Now wait a minute... What does methoxyfluorane (a narcotic gas) have to do with fluorides in toothpaste? Answer: Zilch. The mere fact that it contains flourine atoms and was discontinued as a narcotic gas because of ill side effects doesn't mean anything in the context of this discussion. Physiological chemistry is a bit more complex than that. After all, every every atom of table salt is sodium, a metal that may explode in touch with water. Have you ever seen an exploding salt shaker or cured ham?

It looks like you think I wrote something about the dangers of water fluorination. I didn't. On the other hand, of course the body is able to metabolize fluorides. For instance, fluorapatite is an important part of the skeleton.

Genome research may be able to do the analysis you are asking for in ten or twenty years, but right now it's far from being able to go into such details of body chemistry. Please be patient.

You are absolutely right: fluoride intake "definitely shouldn't be just any fluoride-containing chemical." That's exactly the point. A substance entering the body may be very dangerous in one form but very helpful in another form. See my example of fluorine, of which you need several grams a day in the form of sodium chloride, but the same amount would kill you within minutes in the form of fluorine gas.

By the way, actually, this discussion is about toothpaste. Do we really have to annoy other readers with all these physiological details?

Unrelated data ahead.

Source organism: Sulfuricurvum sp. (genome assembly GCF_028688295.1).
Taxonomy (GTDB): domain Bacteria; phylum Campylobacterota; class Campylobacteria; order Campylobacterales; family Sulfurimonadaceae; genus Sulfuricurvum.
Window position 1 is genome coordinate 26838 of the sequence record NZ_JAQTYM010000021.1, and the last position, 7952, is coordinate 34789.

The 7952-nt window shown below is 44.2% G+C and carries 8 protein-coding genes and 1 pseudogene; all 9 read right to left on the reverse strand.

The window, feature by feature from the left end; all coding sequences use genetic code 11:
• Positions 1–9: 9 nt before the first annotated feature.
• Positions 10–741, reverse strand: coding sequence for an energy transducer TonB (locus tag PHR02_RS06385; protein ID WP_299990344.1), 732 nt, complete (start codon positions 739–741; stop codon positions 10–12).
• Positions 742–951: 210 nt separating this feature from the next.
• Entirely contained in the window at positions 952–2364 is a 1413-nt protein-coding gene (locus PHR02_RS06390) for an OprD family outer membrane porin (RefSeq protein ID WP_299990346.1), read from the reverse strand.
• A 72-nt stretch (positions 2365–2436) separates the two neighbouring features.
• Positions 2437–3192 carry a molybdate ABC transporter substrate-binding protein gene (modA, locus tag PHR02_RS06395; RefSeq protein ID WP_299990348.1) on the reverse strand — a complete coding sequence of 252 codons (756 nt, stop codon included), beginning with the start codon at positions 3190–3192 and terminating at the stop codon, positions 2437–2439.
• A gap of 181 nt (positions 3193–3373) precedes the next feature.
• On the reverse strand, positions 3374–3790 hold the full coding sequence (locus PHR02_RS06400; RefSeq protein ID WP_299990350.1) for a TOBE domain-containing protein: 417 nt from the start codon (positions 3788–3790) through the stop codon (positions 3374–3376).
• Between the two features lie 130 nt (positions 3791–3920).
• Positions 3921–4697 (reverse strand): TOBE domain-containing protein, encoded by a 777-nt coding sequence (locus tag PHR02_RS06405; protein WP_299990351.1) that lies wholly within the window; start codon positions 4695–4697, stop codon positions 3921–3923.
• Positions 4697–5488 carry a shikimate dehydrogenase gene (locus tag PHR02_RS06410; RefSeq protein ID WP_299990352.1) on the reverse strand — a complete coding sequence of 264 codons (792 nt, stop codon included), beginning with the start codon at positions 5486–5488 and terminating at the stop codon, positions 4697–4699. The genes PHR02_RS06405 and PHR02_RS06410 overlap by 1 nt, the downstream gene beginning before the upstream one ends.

Sodium isn't like fluoride. It's ions are part of each cell mechanisms, which you can't really say about fluoride. Ok, fluorapatite is an important part of the skeleton - how does it get there?

> Please be patient. Maybe you should tell this to the guys who put fluoride into toothpaste (and water) fifty or so years ago. I bet they were thinking just the way you do now, but definitely not about genome, etc.
I guess, we won't have quantum computers (which are really best for the task I outlined) in ten or twenty years, so we should be patient a bit more.

>sodium chloride
My point is that sodium chloride isn't that safe. Of course it's safer than the gas, but not yet that safe you can put it in your mouth (especially if it's dissociated into ions in the toothpaste gel, your saliva, etc, and probably already reacted with all other contents - which may produce a diversity of fluorides and organofluorines comparable to a diversity of chemical elements coming out of a blown up nuclear reactor).